At Creative Commons, there is hardly ever time to look back and reminisce about great events past. But last week’s congregation in NYC being such a landmark event in our organization’s history, here are a few things to recall.
First, Tuesday’s concert made it clear that we’re becoming truly global now. There is no better way to describe a collaborative project that today encompasses academics and volunteers from all continents. Also, the concert’s coverage in the New York Times – and the fact that we are getting endorsement from high-calibre artists like Gil and Byrne – should create increased attention in many of the world’s cultural capitals – and not only from people who are already Creative Commons devotees. As we can testify from our personal experience over the last days in Germany and Britain, it has had that effect already.
Second, there was the wonderful experience of bringing the two offices of San Francisco and Berlin together. We should do this on a regular basis. The latter one still being in its infancy, Christiane and myself profited immensely from exchanging our ideas and from seeing at close quarters the sheer energy Creative Commons as a project is able to impart on its staff. Neeru, we also enjoyed carousing with you in the meat-packing district when it was all over! I hope we can share the great time we all had with many more Commoners in the future.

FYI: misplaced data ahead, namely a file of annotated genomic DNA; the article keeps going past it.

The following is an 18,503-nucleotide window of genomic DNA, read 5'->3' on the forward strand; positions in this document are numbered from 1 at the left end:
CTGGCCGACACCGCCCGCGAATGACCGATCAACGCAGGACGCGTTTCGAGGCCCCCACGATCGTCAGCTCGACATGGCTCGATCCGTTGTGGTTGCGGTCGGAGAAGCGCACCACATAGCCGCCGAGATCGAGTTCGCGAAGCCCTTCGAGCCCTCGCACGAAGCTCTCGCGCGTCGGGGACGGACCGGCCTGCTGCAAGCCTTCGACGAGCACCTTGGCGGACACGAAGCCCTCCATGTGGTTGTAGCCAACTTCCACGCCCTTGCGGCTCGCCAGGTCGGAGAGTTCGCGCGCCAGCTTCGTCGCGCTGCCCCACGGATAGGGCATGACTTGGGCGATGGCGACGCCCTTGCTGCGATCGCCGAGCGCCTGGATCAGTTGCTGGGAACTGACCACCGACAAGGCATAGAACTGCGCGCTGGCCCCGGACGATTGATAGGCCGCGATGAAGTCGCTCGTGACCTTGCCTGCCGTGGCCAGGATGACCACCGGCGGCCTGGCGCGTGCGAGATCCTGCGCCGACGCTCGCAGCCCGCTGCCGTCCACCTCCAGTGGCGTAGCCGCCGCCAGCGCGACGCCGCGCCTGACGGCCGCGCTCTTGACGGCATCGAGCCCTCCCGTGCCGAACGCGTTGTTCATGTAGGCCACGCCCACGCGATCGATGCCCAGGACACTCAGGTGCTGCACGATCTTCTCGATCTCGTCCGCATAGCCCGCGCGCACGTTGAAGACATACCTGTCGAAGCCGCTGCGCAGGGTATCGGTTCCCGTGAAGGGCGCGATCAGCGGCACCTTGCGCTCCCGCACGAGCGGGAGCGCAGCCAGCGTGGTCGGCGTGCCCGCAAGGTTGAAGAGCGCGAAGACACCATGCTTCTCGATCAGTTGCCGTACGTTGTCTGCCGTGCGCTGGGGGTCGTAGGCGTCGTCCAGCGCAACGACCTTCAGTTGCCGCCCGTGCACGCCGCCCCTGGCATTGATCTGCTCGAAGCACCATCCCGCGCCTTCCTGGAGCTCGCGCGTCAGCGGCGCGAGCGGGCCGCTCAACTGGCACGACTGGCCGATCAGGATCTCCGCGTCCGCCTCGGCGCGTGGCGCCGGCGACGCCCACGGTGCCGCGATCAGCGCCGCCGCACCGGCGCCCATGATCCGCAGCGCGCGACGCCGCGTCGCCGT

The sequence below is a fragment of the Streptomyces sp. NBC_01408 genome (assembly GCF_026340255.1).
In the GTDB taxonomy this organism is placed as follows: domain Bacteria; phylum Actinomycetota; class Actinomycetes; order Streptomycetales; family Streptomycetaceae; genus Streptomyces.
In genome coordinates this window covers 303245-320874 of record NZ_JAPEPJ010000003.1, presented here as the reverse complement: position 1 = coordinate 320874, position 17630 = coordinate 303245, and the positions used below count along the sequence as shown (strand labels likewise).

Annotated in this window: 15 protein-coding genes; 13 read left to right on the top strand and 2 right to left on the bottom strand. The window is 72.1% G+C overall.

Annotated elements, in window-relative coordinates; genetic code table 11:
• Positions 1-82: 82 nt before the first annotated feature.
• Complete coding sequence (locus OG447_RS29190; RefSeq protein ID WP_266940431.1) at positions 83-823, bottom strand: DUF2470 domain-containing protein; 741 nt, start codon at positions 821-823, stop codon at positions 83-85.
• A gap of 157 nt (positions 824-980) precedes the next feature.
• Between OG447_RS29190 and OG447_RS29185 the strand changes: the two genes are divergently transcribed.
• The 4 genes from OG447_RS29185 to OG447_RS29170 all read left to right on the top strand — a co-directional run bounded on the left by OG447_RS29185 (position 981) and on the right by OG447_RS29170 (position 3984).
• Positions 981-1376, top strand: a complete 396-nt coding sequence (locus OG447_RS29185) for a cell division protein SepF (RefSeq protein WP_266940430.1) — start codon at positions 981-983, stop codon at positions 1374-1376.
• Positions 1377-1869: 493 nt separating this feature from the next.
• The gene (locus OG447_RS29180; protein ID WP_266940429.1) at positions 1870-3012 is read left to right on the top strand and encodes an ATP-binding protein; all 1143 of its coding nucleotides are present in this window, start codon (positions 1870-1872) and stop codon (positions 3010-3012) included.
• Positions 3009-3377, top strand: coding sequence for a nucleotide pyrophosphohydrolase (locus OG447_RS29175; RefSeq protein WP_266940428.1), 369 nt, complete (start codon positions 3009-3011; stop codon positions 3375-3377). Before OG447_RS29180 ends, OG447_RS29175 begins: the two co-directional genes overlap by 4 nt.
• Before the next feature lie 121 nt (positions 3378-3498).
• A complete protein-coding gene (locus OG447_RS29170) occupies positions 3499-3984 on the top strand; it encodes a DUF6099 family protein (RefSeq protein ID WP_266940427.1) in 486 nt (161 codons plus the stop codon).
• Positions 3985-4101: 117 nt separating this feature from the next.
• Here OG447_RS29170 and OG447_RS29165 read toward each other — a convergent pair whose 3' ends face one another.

Third, there was of course the usual deluge of side meetings associated with an international conference (if that is the word), so we think we should single out just one that was particularly seminal for our work at iCommons. Something great might be in the making in our proposed partnership with the Arts Council England, and we are extremely thankful for being handed this opportunity. Stay plugged in for further details – it will be yet another sign that Creative Commons is well on its way from start-up idea to worldwide institution.
It’s been an extraordinary week. We can all be so grateful for being present at the creation.